Tuesday, October 12, 2010

Getting into Shapes: OSLC 3 step program

There have been many scenarios since the inception of OSLC that have hinted at various needs around the ability to describe resources either that exist or don't, or if you do exist, there are many of them that are similar.  So looks take a look at what drove OSLC specification to create the concept of Resource Shapes to support these scenarios and what these Shapes look like.

  • Creation
    Perhaps the most commonly requested scenario that supports the need for Shapes.  Resource creation can also be accomplished by leveraging delegated Web UIs that hide the complexity of rules for submission for a successful resource creation.  This supports programmatic creation of resources driven by processes that run and create resources, like monitoring applications and finding problems, then automatically logging them.
    Shape location: within service provider definition of the creation factory.
  • Query
    Often is the case that we need to find something. We can always navigate from a hierarchy of folders into subfolders or using tags, though this only gets us so far.  Many of the services that are exposed have differing data models and these need to be exposed to support a meaningful query.  Intelligent query builders can be written and used, select what the criteria to search on and to define what resources and properties to deliver in the response.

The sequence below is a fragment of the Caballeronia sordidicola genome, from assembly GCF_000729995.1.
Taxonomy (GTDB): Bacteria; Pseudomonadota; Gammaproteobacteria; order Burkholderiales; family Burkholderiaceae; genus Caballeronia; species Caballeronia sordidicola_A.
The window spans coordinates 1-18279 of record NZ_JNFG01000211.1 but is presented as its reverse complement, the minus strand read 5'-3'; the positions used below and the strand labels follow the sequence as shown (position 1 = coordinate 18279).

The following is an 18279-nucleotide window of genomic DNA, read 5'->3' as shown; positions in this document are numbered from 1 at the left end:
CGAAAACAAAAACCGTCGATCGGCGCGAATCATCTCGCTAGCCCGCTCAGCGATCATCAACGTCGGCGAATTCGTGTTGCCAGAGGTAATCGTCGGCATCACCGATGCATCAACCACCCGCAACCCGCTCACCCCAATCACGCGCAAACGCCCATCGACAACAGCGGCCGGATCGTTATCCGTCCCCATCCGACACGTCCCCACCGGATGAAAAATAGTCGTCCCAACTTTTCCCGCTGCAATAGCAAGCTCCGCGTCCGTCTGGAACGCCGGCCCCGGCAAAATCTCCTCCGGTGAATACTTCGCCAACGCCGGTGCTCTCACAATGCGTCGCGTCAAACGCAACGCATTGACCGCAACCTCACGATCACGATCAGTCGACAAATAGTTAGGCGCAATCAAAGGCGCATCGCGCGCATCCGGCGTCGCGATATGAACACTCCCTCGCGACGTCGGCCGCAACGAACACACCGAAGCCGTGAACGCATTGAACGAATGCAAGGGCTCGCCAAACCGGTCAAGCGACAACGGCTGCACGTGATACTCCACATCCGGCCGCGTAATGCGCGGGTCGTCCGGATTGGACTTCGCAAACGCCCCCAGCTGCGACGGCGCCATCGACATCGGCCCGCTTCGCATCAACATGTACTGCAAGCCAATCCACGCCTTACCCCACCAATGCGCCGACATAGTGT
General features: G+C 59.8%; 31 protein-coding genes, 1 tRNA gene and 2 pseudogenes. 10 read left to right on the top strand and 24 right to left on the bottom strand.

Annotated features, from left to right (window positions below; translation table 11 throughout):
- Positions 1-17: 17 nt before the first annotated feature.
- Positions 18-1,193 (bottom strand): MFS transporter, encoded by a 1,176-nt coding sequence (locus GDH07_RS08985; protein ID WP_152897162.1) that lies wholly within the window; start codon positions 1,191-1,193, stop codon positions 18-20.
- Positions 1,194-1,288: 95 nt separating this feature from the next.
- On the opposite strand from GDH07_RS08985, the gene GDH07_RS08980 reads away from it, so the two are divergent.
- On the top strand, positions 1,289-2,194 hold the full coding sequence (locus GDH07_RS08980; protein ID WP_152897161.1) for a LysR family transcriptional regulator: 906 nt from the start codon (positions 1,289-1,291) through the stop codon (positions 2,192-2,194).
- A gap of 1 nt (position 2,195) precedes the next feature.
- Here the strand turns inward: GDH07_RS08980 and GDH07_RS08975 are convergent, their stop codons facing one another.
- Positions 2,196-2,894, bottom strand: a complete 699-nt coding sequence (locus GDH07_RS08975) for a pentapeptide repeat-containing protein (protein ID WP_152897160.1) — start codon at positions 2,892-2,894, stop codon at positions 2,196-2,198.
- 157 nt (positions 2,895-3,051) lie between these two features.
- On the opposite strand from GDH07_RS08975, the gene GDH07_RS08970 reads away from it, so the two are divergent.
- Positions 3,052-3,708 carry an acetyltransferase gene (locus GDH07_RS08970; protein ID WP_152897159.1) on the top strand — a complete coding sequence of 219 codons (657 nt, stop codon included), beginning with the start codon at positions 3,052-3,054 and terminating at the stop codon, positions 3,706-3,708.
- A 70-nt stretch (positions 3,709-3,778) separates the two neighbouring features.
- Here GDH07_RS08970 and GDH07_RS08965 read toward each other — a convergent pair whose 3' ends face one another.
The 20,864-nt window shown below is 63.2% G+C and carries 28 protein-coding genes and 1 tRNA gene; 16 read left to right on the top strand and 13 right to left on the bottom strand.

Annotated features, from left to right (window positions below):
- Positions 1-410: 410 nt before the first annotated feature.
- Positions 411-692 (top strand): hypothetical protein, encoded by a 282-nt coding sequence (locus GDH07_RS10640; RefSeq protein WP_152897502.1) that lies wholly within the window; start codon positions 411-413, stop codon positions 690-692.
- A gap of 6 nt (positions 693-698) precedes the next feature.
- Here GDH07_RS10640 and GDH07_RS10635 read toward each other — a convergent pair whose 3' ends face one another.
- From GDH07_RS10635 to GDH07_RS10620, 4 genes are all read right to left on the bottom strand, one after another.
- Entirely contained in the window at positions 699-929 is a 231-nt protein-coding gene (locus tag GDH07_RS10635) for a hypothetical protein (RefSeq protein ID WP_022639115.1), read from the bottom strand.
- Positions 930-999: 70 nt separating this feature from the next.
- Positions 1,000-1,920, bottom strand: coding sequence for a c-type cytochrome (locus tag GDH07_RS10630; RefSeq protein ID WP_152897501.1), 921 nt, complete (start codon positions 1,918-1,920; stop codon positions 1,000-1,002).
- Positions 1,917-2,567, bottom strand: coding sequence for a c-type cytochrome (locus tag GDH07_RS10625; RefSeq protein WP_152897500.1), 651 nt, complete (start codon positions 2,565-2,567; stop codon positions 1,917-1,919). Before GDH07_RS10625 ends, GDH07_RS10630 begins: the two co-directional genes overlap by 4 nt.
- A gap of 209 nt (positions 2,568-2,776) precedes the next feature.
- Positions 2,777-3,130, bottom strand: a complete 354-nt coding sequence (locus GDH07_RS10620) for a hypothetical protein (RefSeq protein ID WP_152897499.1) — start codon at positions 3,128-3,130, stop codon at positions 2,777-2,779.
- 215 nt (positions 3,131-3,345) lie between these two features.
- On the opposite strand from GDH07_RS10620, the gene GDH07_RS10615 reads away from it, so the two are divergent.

Shape location: within service provider definition of the query capability.
  • Modify
    For any resource in hand (or the URI for the resource and a representation of it), we'd like to know what are the allowed properties and property values.  Though in open systems, the shape associated with a given resource could change over time, depend on some values of properties or even based on which user is currently accessing the resource and its shape.
    Shape location: property oslc:instanceShape on subject resource.
If you look hard in other places, you see Shapes referenced from Shapes and you can see Shapes also can be useful for some other purposes.  For example, the Shape associated with the Modify scenario could be used to build a simple resource viewer based on value types and number of occurrences of some properties.

The current model for Resource Shapes continues down the model we've been follow at OSLC, just enough specification to support our scenarios.  The shapes provide some key capabilities for describing resources: allow properties, the number of them, any range restrictions, required-ness, readonly-ness, allow values and so on.   Implementations are started to surface that support these scenarios and we look forward to getting feedback on this support.